Eli Drake Talks Leaving IMPACT, Explains Turning Down Tessa Blanchard Match

Former IMPACT star Eli Drake was a recent guest on the WINCLY podcast to talk about his departure from the company, and what’s in store for his future. Drake remains entirely grateful to the company, especially since they didn’t hinder him with a non-compete clause.

It was a decision I made earlier this year and I talked to them about the idea that I was probably gonna move on. Credit to Ed Nordholm as we hashed everything out and figured out how I could move on without a 12-month non-compete. As of Monday or Tuesday of this week, I am officially good to move on.

Drake then discusses how he and IMPACT could never really get locked into a true creative direction for him, and that played into his decision to leave.

My contract was up. They didn’t know if I was leaving and I didn’t know if I was leaving. So of course, you’re gonna be written a particular way if it’s believed that you’re gonna be leaving. As far as creatively, here is one of the most repeated phrases I would hear backstage, ‘You made my job so much easier’ because I could do a take one time and be done with it. Because they would let me do my own thing, they had an idea of where they wanted to go, but it was like, ‘Here’s what we want. You know how to do it. Let’s make it happen.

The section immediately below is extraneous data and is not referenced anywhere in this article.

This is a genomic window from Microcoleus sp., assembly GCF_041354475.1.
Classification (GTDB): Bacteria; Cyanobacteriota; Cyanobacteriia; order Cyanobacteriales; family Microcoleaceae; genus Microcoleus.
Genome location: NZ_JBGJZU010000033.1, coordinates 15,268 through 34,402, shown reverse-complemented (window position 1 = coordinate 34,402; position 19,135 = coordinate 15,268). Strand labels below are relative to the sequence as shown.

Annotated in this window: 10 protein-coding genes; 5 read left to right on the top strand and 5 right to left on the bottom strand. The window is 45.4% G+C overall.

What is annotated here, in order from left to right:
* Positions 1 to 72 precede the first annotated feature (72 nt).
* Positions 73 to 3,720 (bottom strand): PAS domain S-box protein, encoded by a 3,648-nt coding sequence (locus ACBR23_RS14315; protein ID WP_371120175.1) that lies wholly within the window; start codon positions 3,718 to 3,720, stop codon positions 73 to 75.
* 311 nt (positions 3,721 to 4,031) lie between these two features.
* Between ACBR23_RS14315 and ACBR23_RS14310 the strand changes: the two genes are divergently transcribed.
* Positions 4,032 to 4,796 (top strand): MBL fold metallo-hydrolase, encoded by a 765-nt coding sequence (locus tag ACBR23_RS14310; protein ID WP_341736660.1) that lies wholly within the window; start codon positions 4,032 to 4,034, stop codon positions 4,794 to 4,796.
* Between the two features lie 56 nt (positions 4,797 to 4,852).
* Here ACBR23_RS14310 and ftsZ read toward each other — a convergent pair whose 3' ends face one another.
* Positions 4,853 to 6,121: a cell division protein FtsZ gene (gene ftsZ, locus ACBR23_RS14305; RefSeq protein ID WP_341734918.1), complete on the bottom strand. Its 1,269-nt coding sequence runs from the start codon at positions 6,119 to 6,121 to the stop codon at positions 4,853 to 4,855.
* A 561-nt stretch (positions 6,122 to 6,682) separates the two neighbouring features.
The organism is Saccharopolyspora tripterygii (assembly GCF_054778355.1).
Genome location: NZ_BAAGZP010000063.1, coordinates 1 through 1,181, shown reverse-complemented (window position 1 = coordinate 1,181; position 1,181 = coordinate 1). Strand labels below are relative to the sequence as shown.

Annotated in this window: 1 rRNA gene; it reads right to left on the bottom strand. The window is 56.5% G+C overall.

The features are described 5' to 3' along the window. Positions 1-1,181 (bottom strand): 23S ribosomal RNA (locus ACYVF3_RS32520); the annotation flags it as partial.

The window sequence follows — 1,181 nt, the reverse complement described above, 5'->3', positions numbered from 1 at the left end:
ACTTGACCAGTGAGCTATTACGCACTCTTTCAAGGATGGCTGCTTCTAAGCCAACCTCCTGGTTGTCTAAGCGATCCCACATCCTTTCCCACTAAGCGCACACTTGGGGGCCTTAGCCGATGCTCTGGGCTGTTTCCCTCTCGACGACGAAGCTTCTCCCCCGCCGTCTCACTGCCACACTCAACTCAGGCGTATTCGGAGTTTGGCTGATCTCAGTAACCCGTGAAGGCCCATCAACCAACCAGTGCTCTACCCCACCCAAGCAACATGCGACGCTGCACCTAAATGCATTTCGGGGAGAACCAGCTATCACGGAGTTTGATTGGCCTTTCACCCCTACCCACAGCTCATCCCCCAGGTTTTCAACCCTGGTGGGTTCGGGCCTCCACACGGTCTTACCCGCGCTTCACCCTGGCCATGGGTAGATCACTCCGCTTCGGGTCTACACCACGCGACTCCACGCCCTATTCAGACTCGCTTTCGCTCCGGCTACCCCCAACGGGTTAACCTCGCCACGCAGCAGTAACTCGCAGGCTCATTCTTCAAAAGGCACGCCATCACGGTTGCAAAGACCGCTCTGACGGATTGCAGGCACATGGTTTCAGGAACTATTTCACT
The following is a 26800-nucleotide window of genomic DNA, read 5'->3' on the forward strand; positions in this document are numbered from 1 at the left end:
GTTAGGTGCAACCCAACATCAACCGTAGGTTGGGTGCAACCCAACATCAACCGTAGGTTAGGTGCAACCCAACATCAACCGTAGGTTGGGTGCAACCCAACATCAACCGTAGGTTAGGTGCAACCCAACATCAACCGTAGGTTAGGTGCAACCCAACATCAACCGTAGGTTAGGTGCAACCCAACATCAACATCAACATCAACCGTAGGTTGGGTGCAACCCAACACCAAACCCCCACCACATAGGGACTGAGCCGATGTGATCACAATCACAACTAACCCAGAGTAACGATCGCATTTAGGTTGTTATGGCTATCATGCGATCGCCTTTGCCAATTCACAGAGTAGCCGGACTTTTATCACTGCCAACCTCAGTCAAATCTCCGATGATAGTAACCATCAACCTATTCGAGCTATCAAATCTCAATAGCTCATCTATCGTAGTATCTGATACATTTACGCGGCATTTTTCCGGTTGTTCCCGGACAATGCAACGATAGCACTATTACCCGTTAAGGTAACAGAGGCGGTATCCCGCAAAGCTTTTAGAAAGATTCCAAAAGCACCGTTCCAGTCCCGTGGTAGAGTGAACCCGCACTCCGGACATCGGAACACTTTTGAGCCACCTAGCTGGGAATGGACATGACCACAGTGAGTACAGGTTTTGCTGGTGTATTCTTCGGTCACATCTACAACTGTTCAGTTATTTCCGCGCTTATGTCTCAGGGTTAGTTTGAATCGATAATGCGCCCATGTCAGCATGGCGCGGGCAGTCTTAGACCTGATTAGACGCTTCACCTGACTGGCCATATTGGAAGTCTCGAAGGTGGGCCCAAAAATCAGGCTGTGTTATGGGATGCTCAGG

He also explains his reasoning for turning down the intergender Tessa Blanchard matchup, something that reportedly drove a further wedge between him and the company.

I don’t regret it. I don’t apologize. I don’t feel any of that. I feel a particular way about the wrestling business, and there’s a lot of parody or play wrestling, if you will. Comedy and silliness has a place in wrestling, but there’s still gotta be some level of believability. It was not a knock against anyone other than me just trying to protect my own brand.

Drake goes on to clarify that his decision wasn’t political, and was even well received by some backstage.

I got a lot of text messages from guys saying, ‘Thank you for not taking that.’ But to me it wasn’t a political stance, but a lot of people took it that way. I don’t think most of the people in the locker room care. Some people saw my side of it and some saw the side of why I should do it. But no one in the locker room was that vocal about anything.

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